Despite the fact that just under a million more Ontarians turned out to vote in the Ontario election last week compared to 2014, the Ontario Liberal party lost more than 800,000 votes. While contemporary wisdom is that most of the lost Liberal votes went to the NDP we may never know how many disaffected Liberals voted for the Ford PC’s. If elections were an IQ test, Kathleen Wynne would probably still be premier. But they are not, and as smart and progressive as Wynne and her colleagues were, they missed the fact that the NDP is the established party of the left side of the political spectrum, and the Liberals, and more importantly, to their core supporters, are best positioned as a centrist party with progressive leanings. In the middle of the political upheaval that accompanied the Great Depression, Liberal Mitch Hepburn might have been able to win the premiership by declaring, “I swing to the left, where some Grits fear to tread.” But after he got elected, as the depression eased, he quickly reverted to the centre, becoming a friend of Bay Street.
Federally the most successful Liberal governments have been those who occupied the centre – Mackenzie King, St Laurent and Pearson. They implemented progressive policies, but always gradually, prudently and in most cases fiscally responsibly. Starting with McGuinty , the Ontario Liberals became a party of ideology. The pollution caused by coal-fired hydro generating plants could have been addressed far more cheaply than the billions spent on costly and inefficient wind and solar generation, but that would have deprived the government of the spectacular photo-ops of chimneys toppling down. The government could have allowed the needed gas-powered generating plants to have been placed at the existing Lakeview site in Mississauga, which would have avoided the subsequent gas plant scandal that, somewhat unfairly, tainted the Wynne legacy; but Lakeview had been levelled by then.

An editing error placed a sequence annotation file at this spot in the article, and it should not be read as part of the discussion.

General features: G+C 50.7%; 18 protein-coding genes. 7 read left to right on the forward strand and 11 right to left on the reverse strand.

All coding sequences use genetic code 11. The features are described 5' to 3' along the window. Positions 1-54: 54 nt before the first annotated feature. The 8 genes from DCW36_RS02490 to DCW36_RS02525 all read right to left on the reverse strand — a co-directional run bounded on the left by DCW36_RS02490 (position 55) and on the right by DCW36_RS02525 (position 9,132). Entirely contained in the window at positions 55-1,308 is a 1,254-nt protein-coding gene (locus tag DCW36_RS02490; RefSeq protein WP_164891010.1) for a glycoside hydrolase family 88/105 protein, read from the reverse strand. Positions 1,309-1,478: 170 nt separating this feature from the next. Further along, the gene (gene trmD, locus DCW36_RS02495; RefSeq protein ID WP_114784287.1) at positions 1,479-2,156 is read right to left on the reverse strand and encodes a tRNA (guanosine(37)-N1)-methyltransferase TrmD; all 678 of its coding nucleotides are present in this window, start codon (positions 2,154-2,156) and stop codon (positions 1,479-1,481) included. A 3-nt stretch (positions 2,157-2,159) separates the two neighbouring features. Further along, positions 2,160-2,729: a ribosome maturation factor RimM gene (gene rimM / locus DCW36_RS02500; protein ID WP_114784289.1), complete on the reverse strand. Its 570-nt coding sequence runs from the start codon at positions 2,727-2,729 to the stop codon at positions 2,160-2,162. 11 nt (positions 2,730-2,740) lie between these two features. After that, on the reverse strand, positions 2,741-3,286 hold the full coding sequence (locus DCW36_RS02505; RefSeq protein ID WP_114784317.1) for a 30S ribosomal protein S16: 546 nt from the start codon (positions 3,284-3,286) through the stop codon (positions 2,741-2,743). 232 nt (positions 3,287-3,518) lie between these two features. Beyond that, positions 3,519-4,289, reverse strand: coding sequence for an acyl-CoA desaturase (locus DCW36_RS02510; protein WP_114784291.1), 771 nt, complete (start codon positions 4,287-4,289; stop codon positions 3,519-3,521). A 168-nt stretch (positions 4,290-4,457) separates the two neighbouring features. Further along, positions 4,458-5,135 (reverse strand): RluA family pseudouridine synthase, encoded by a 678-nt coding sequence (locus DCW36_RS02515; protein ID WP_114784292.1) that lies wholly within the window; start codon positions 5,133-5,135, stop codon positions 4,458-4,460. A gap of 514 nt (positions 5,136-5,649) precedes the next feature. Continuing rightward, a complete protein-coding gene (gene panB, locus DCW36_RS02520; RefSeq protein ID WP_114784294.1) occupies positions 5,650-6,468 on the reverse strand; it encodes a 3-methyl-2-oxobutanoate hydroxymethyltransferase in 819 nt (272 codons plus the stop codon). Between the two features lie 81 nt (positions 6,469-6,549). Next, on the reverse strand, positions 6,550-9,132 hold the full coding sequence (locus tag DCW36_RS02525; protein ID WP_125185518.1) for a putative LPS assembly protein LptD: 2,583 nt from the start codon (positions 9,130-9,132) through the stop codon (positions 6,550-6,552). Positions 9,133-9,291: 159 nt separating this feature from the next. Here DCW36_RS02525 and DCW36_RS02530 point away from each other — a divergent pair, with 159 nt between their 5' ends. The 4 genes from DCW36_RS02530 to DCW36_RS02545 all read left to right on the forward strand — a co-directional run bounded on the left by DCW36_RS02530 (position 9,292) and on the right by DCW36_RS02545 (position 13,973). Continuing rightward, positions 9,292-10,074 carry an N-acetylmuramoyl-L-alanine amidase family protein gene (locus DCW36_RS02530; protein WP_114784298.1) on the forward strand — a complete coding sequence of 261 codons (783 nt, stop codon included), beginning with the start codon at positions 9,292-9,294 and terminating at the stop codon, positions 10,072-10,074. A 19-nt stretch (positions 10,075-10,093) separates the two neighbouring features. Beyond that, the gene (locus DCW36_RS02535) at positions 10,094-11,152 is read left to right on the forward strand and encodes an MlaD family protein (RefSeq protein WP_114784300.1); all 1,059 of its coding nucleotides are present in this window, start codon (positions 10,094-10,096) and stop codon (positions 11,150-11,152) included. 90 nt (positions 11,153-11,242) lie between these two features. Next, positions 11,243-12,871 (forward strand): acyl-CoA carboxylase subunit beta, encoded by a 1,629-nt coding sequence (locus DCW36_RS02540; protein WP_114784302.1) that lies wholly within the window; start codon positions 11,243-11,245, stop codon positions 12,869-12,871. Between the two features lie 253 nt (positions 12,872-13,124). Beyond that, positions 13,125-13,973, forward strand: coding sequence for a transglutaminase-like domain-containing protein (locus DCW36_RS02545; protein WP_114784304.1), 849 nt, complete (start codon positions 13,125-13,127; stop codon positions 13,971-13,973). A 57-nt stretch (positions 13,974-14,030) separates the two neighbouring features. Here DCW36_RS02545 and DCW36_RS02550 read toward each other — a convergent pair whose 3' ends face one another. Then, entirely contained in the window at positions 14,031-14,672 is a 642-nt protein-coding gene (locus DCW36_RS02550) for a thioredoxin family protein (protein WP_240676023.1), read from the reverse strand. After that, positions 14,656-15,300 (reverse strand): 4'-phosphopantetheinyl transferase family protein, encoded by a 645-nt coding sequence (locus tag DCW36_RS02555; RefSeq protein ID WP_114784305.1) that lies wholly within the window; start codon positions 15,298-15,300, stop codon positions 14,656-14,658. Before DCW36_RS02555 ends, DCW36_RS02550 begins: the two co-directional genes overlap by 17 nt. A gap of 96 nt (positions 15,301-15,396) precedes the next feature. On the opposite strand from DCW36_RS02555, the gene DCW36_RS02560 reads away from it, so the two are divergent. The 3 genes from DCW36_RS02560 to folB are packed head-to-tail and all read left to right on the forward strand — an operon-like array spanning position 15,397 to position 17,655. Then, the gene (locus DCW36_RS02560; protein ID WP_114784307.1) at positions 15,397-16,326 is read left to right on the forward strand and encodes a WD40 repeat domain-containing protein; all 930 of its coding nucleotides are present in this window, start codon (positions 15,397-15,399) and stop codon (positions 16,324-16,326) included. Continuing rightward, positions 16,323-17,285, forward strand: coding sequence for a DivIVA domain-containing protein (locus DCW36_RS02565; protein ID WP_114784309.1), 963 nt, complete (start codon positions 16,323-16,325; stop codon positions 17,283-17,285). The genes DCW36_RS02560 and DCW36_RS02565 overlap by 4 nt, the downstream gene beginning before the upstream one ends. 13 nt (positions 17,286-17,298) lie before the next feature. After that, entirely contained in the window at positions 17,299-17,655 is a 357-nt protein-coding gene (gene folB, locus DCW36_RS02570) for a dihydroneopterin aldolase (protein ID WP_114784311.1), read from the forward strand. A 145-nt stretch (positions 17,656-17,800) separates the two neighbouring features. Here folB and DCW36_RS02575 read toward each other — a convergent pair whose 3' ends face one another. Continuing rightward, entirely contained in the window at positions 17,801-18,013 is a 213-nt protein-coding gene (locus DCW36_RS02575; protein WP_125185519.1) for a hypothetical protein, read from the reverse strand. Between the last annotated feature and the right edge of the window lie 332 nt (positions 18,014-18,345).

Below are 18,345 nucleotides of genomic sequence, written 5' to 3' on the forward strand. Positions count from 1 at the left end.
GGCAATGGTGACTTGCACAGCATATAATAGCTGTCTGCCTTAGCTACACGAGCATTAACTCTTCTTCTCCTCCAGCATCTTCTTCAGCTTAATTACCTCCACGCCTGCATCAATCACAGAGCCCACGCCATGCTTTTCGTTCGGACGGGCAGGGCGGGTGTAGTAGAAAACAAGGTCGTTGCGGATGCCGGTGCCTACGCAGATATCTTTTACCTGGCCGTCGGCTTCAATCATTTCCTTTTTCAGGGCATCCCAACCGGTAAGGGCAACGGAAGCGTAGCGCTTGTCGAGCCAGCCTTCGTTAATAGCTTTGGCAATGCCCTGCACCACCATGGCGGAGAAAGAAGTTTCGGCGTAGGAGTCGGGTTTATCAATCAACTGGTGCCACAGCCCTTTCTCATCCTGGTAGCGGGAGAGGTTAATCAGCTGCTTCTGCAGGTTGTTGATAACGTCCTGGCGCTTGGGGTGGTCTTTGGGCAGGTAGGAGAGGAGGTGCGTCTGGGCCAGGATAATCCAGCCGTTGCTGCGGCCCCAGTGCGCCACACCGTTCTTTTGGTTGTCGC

Metrolinx, established in part because the government did not trust the Ministry of Transportation to carry out the undeclared crusade against the automobile, has morphed into a branch of the Premier’s office; building subways, where LRT is the better solution, building LRT where buses are better and establishing GO stations in Ministers’ back yards where they are not needed. (Editors note: Stephen Del Duca, former minister in charge of Metrolinx was defeated in his riding as was Charles Sousa, in whose riding the gas plant scandal was spawned).
For the Liberals to rebuild, they need to put together a team and develop policies that compete for the centre where most Ontarians feel comfortable. If the Ford Tories beat them to the centre it could be a long time in the wilderness for what is left of the party.